“During our decade of operations I’ve seen first hand the difference diversity, and in particular female representation, has on decision making, yet all too often I find myself discussing environmental mitigation in rooms which are predominantly male, and I hope this will not continue into the next decade.” Pedro Moura Costa, Chairman.

“It is a fact that women lack representation in many areas of decision making and production of knowledge. To tackle the most pressing environmental challenges of our times, we need more women in these areas because by excluding half of humanity we are all losing out on potentially transformative insights.” Isabela Núñez del Prado, Land Use Analyst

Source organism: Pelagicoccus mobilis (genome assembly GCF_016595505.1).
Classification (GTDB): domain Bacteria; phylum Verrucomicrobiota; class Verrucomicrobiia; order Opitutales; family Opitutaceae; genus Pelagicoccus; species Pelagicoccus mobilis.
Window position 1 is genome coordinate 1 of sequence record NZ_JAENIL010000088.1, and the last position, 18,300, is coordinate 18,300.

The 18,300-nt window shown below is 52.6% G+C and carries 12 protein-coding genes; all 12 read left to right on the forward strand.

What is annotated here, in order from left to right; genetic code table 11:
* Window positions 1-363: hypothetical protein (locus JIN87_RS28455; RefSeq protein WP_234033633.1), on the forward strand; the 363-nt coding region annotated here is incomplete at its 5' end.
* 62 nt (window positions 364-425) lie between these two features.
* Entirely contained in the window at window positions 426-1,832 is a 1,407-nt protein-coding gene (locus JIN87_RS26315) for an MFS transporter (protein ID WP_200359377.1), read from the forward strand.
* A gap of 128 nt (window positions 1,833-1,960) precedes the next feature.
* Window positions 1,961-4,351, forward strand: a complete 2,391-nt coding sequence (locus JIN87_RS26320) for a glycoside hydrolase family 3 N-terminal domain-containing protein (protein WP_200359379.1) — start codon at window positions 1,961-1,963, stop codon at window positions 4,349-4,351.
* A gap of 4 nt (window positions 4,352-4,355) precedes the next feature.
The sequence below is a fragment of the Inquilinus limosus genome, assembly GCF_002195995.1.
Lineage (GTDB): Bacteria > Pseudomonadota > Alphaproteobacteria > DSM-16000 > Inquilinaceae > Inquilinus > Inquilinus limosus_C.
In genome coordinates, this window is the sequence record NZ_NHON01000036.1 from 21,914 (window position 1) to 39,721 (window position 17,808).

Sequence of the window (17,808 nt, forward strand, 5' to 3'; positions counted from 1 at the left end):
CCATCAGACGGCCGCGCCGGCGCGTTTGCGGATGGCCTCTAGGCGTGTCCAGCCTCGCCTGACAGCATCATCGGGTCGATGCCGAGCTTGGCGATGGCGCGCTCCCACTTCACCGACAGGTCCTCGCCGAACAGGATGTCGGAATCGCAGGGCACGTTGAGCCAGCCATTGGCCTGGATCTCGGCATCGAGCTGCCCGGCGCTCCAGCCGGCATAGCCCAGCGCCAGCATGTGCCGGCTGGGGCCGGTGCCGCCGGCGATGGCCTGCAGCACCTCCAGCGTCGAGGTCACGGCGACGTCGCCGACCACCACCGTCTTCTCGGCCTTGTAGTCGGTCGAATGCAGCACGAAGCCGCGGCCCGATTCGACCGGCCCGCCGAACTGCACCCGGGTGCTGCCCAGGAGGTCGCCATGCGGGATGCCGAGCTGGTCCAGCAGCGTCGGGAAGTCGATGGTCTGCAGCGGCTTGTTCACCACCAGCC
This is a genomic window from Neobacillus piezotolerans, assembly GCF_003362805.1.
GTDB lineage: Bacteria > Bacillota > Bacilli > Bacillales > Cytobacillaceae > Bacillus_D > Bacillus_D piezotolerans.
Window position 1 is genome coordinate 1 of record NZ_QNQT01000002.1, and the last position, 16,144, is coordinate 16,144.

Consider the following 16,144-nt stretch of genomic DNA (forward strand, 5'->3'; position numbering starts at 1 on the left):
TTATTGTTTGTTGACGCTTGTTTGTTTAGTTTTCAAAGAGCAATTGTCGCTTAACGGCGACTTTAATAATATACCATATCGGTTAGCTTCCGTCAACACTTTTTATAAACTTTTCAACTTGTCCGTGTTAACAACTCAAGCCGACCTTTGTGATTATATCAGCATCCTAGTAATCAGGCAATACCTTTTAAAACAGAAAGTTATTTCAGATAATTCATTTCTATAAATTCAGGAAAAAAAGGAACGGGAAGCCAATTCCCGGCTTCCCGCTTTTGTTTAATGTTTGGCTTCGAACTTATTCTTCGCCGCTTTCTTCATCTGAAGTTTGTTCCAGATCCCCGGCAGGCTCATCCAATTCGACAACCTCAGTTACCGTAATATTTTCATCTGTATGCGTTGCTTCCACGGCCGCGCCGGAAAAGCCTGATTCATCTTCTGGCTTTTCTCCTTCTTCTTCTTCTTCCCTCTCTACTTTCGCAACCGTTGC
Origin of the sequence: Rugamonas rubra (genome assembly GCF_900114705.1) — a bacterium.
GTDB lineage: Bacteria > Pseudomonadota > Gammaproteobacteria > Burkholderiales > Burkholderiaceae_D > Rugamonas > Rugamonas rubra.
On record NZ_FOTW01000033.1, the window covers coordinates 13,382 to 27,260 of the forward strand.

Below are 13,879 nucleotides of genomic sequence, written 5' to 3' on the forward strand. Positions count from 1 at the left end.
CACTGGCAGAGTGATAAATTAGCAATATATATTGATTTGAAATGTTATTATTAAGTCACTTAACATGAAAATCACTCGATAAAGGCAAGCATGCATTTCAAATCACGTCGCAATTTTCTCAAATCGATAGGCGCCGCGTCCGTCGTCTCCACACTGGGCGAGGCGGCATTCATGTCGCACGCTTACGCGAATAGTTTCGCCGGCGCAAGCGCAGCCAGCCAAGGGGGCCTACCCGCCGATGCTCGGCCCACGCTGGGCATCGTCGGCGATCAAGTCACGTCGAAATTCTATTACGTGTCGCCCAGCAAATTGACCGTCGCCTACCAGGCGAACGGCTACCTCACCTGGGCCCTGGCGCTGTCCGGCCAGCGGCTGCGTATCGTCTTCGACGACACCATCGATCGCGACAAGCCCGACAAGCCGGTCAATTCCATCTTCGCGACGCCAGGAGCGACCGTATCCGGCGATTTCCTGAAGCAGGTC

“I’d like to see more diversity around the table when it comes to public decision making and policy setting, including regarding climate change adaptation, mitigation and response. To me, appropriate representation seems like the easiest and quickest route to creating equality not just for women, but for all. Hand-in-hand with poor representation goes data bias, so I’d like to see significant improvements made in this area too.” Lucy Cox, Director of International Communications.

“Closing the gender gap in the world of work is a key to accelerating sustainable economic growth. Women’s economic empowerment means an increase in productivity and economic diversification. For organisations and countries to achieve sustainability and advance economically, it is essential to establish a policy framework that integrates gender into green industry policies, to capitalise on women’s untapped potential as leaders, entrepreneurs, and industrial professionals in the green economy.” Ludmila Girardi, Communications Officer.